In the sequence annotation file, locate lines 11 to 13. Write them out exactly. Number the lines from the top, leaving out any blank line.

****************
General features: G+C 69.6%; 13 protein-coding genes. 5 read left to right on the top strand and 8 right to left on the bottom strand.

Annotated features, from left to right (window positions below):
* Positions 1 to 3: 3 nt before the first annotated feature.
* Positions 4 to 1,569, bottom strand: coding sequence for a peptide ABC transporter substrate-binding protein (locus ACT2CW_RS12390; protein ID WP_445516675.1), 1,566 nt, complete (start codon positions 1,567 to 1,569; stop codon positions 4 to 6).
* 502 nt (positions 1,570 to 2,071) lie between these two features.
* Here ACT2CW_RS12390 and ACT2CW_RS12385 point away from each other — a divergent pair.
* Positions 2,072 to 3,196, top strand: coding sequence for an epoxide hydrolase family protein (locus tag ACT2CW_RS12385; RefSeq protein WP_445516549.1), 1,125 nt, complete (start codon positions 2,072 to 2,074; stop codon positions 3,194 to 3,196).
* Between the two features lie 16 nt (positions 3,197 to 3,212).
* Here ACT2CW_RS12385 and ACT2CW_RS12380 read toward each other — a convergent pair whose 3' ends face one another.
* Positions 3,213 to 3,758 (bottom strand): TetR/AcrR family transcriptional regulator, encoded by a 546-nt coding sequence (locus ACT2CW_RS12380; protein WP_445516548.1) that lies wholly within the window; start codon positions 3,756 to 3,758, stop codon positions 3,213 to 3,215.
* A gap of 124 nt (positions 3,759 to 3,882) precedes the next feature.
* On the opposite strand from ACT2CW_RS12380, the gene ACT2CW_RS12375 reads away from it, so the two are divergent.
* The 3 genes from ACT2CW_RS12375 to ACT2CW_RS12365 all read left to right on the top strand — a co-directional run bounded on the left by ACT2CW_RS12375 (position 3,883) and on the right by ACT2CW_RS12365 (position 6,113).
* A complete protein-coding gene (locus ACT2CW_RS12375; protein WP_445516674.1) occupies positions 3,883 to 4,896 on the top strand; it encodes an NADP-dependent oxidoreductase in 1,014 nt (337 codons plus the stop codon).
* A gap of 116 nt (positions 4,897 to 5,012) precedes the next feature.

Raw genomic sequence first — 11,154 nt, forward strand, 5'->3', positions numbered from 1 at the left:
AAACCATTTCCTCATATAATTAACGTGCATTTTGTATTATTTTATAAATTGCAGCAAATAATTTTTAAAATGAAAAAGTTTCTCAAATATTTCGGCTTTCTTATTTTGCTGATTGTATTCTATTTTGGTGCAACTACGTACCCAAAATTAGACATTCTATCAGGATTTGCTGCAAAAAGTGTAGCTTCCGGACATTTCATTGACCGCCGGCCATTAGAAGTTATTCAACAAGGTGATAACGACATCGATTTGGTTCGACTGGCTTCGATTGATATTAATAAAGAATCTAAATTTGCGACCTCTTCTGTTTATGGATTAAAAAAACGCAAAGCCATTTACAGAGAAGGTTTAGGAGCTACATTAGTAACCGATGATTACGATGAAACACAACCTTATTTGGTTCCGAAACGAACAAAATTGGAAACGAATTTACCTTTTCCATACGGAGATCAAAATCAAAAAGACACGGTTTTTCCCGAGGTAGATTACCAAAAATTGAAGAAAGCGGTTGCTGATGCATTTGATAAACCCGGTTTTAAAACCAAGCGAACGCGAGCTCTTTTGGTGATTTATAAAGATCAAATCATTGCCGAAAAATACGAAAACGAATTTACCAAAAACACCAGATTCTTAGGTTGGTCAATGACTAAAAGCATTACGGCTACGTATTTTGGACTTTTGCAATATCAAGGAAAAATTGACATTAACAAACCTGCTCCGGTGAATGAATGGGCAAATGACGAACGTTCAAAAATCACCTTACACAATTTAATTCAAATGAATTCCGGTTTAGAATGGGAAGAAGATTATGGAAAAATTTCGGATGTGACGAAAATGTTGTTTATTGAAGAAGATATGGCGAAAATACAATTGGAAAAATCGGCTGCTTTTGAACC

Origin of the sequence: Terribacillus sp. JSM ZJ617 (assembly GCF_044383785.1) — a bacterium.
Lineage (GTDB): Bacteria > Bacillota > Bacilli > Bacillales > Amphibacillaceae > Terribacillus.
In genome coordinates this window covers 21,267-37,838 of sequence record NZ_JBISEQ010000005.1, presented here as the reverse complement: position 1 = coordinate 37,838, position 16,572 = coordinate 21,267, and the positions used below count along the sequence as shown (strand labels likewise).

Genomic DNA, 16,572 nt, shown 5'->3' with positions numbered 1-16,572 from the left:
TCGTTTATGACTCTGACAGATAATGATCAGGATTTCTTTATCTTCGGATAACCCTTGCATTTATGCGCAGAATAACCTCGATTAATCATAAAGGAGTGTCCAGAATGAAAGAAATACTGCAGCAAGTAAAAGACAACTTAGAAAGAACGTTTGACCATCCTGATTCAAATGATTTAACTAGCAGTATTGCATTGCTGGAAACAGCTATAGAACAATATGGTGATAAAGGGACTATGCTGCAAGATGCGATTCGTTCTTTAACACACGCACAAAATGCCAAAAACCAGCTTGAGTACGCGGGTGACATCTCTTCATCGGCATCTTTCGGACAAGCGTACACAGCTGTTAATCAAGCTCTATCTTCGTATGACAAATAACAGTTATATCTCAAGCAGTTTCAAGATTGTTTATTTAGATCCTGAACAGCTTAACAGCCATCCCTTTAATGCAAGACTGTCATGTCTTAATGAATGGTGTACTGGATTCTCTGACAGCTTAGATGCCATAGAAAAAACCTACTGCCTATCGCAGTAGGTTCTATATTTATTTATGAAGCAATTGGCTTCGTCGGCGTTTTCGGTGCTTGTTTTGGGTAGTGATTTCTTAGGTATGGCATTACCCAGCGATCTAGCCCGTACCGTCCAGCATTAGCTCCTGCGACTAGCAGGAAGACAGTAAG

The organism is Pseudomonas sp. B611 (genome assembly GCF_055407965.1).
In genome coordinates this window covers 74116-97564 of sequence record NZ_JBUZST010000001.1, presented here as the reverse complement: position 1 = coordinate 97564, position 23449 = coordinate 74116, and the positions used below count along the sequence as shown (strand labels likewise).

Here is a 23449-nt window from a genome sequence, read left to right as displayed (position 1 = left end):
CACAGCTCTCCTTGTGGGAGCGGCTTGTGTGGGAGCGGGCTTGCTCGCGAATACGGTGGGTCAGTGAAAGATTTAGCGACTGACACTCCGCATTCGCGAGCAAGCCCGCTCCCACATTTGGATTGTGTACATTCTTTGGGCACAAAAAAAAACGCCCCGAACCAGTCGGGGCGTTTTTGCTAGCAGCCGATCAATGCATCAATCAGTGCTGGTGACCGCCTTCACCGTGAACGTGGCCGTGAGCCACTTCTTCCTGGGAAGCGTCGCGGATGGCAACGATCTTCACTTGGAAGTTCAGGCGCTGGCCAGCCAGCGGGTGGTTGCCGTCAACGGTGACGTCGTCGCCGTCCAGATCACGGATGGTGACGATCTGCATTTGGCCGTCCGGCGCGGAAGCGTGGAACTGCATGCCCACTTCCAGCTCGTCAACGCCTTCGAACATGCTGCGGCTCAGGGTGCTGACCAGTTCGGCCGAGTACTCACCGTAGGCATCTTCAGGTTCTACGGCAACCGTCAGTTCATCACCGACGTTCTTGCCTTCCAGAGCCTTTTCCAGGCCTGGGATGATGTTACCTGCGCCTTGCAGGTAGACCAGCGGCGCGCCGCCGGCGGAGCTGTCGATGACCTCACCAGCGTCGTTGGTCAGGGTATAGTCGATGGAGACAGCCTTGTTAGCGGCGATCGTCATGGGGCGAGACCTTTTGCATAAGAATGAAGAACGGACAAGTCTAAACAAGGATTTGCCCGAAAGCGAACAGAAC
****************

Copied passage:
* A gap of 124 nt (positions 3,759 to 3,882) precedes the next feature.
* On the opposite strand from ACT2CW_RS12380, the gene ACT2CW_RS12375 reads away from it, so the two are divergent.
* The 3 genes from ACT2CW_RS12375 to ACT2CW_RS12365 all read left to right on the top strand — a co-directional run bounded on the left by ACT2CW_RS12375 (position 3,883) and on the right by ACT2CW_RS12365 (position 6,113).